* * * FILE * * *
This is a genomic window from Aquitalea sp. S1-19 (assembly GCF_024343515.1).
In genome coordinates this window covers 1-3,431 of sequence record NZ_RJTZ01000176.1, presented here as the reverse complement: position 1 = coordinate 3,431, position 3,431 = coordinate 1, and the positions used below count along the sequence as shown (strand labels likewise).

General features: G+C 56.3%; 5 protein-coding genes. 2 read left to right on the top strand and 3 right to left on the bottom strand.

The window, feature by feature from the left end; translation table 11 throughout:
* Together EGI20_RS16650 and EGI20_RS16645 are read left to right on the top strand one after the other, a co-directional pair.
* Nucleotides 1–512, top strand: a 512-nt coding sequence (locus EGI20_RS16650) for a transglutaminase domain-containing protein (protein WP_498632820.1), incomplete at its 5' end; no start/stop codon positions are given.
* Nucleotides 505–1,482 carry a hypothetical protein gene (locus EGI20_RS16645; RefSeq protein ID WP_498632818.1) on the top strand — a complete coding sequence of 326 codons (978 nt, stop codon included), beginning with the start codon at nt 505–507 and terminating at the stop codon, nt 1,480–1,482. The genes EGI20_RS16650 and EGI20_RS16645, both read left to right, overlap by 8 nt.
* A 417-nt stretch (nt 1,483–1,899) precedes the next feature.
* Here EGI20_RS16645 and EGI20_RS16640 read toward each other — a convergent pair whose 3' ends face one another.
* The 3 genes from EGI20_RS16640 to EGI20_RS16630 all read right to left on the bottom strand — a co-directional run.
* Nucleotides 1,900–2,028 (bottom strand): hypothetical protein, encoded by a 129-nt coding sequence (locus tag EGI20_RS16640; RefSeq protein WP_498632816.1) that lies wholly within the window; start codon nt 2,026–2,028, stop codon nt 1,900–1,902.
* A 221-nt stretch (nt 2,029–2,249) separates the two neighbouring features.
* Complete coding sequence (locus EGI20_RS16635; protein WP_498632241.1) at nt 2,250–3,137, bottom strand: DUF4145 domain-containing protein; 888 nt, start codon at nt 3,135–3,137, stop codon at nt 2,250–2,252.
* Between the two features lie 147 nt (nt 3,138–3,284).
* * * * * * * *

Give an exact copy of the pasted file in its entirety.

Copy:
This is a genomic window from Aquitalea sp. S1-19 (assembly GCF_024343515.1).
In genome coordinates this window covers 1-3,431 of sequence record NZ_RJTZ01000176.1, presented here as the reverse complement: position 1 = coordinate 3,431, position 3,431 = coordinate 1, and the positions used below count along the sequence as shown (strand labels likewise).

General features: G+C 56.3%; 5 protein-coding genes. 2 read left to right on the top strand and 3 right to left on the bottom strand.

The window, feature by feature from the left end; translation table 11 throughout:
* Together EGI20_RS16650 and EGI20_RS16645 are read left to right on the top strand one after the other, a co-directional pair.
* Nucleotides 1–512, top strand: a 512-nt coding sequence (locus EGI20_RS16650) for a transglutaminase domain-containing protein (protein WP_498632820.1), incomplete at its 5' end; no start/stop codon positions are given.
* Nucleotides 505–1,482 carry a hypothetical protein gene (locus EGI20_RS16645; RefSeq protein ID WP_498632818.1) on the top strand — a complete coding sequence of 326 codons (978 nt, stop codon included), beginning with the start codon at nt 505–507 and terminating at the stop codon, nt 1,480–1,482. The genes EGI20_RS16650 and EGI20_RS16645, both read left to right, overlap by 8 nt.
* A 417-nt stretch (nt 1,483–1,899) precedes the next feature.
* Here EGI20_RS16645 and EGI20_RS16640 read toward each other — a convergent pair whose 3' ends face one another.
* The 3 genes from EGI20_RS16640 to EGI20_RS16630 all read right to left on the bottom strand — a co-directional run.
* Nucleotides 1,900–2,028 (bottom strand): hypothetical protein, encoded by a 129-nt coding sequence (locus tag EGI20_RS16640; RefSeq protein WP_498632816.1) that lies wholly within the window; start codon nt 2,026–2,028, stop codon nt 1,900–1,902.
* A 221-nt stretch (nt 2,029–2,249) separates the two neighbouring features.
* Complete coding sequence (locus EGI20_RS16635; protein WP_498632241.1) at nt 2,250–3,137, bottom strand: DUF4145 domain-containing protein; 888 nt, start codon at nt 3,135–3,137, stop codon at nt 2,250–2,252.
* Between the two features lie 147 nt (nt 3,138–3,284).